Cami Parrish, The Arizona Republic

Arizona water authority to get $18.5M under infrastructure law

A water authority created in 2020 by legislation sponsored by Rep. Greg Stanton to bolster water accessibility and cleanliness for rural and Indigenous communities will get $18.5 million via the recently passed bipartisan infrastructure law.

"For far too long, small, rural and tribal communities in Arizona haven't gotten their fair share of federal infrastructure dollars," Stanton, D-Ariz., said in a written statement announcing the funding. “It’s only right that the largest infrastructure investment in a generation includes funds for these communities to protect and conserve the Southwest’s most precious resource."

According to the spending plan, the $18.5 million will go toward the creation of water pipelines, wastewater treatment plans, flood detention and filtration treatments for rural and Native American communities.

The projects are expected to benefit Maricopa, Buckeye, the Pascua Yaqui Tribe, the Yavapai-Apache Nation, the Queen Creek Restoration Project, Quartzite, Pima County, and a few northern Arizona neighborhoods in need of flood mitigation structures.

Stanton, who sits on the House Transportation and Infrastructure Committee, has made water infrastructure a priority.

Stanton got the Arizona water authority included in the 2020 Water Resources Development Act signed by former President Donald Trump.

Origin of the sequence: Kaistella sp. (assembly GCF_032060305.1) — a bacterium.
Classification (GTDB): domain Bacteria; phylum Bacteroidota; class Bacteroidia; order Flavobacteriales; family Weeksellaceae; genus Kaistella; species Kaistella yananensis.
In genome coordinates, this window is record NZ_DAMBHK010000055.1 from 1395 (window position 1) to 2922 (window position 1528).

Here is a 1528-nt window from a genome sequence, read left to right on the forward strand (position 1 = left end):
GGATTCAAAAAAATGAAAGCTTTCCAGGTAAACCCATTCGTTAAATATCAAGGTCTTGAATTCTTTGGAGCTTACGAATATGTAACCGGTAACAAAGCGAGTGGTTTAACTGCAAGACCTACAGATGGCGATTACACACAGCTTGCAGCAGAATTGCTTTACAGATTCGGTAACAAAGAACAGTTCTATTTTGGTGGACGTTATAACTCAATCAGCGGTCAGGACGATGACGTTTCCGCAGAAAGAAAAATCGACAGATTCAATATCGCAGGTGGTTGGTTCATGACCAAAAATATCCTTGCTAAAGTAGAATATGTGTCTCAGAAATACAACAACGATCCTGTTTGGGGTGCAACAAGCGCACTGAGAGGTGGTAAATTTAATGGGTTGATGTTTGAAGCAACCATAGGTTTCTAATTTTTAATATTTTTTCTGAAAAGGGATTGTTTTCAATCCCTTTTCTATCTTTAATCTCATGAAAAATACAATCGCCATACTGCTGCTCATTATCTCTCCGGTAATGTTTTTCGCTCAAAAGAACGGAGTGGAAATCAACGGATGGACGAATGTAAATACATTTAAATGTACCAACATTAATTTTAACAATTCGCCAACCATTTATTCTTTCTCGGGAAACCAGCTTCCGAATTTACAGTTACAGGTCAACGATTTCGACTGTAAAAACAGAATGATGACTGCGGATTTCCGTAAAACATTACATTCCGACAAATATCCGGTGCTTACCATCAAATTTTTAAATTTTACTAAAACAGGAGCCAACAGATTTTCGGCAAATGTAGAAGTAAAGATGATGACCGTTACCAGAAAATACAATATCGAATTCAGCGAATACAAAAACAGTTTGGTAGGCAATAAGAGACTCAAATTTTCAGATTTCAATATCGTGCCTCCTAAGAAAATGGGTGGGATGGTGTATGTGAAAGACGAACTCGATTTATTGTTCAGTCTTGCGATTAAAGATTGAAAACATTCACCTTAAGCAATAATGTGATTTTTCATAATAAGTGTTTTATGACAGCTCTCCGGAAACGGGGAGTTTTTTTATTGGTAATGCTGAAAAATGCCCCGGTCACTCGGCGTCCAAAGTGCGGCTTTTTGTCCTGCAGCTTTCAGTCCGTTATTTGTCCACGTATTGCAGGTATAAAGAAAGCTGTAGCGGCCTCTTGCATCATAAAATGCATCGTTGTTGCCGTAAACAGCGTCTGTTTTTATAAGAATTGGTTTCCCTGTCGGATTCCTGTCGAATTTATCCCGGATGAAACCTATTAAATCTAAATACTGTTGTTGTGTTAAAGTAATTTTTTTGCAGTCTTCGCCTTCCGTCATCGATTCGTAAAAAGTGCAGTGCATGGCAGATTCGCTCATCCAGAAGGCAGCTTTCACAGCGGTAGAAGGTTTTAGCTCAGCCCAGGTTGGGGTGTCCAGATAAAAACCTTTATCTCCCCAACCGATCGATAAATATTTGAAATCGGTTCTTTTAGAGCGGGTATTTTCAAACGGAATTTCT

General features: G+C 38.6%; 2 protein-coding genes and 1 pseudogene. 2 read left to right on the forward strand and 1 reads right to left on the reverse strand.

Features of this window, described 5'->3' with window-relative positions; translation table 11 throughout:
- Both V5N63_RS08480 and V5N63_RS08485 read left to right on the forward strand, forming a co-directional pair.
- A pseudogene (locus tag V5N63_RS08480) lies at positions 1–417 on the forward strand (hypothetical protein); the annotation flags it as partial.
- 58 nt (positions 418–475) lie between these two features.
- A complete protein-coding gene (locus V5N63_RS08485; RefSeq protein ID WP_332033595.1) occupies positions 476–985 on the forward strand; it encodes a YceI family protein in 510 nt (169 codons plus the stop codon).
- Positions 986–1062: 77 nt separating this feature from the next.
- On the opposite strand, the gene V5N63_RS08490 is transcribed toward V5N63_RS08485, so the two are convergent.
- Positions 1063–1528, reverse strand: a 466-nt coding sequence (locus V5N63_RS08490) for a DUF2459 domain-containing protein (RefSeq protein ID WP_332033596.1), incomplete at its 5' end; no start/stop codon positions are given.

The authority eventually will provide $150 million for Arizona water infrastructure projects, per Stanton's office, and about 75% of the total cost of increasing clean water access in the communities is now secured.

Pascua Yavapai Chair Peter Yucupicio said that the funding secured by Stanton will help the tribe complete a project they started last year to build a crucial water pipeline for their community.

Jon Huey, the Yavapai-Apache Nation chair, said Stanton's advocacy was "critical for the tribe" and the $3 million will be spent developing a new wastewater treatment system.

The infrastructure law signed Nov. 15 by President Joe Biden also authorizes $65.7 million for the reconstruction of the Little Colorado River levee, which could put residents of Winslow and the Navajo Nation at risk if it fails.

Rep. Tom O’Halleran, D-Ariz., played a key role in the authorization of that funding. In a written statement, O'Halleran said he was “pleased to see these funds awarded to complete this urgently-needed project that will protect Arizona families.”

Sens. Kyrsten Sinema, D-Ariz., and Mark Kelly, D-Ariz., and Stanton joined O’Halleran in urging in an open letter for the authorization of the federal funds.

Navajo Nation President Jonathan Nez said in a written statement that the Navajo Nation has advocated for the reconstruction of the Winslow levee for many years, and he is appreciative of the support from local leaders, the Arizona congressional delegation and the Biden administration for funding the project.